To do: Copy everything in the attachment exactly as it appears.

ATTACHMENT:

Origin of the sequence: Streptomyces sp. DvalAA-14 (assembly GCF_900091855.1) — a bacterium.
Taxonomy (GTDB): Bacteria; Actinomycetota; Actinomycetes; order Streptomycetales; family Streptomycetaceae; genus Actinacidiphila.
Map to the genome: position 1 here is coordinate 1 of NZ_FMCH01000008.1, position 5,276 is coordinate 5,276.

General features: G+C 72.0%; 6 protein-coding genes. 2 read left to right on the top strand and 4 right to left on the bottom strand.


Origin of the sequence: Streptomyces sp. DvalAA-14 (assembly GCF_900091855.1) — a bacterium.
Taxonomy (GTDB): Bacteria; Actinomycetota; Actinomycetes; order Streptomycetales; family Streptomycetaceae; genus Actinacidiphila.
Map to the genome: position 1 here is coordinate 1 of NZ_FMCH01000008.1, position 5,276 is coordinate 5,276.

General features: G+C 72.0%; 6 protein-coding genes. 2 read left to right on the top strand and 4 right to left on the bottom strand.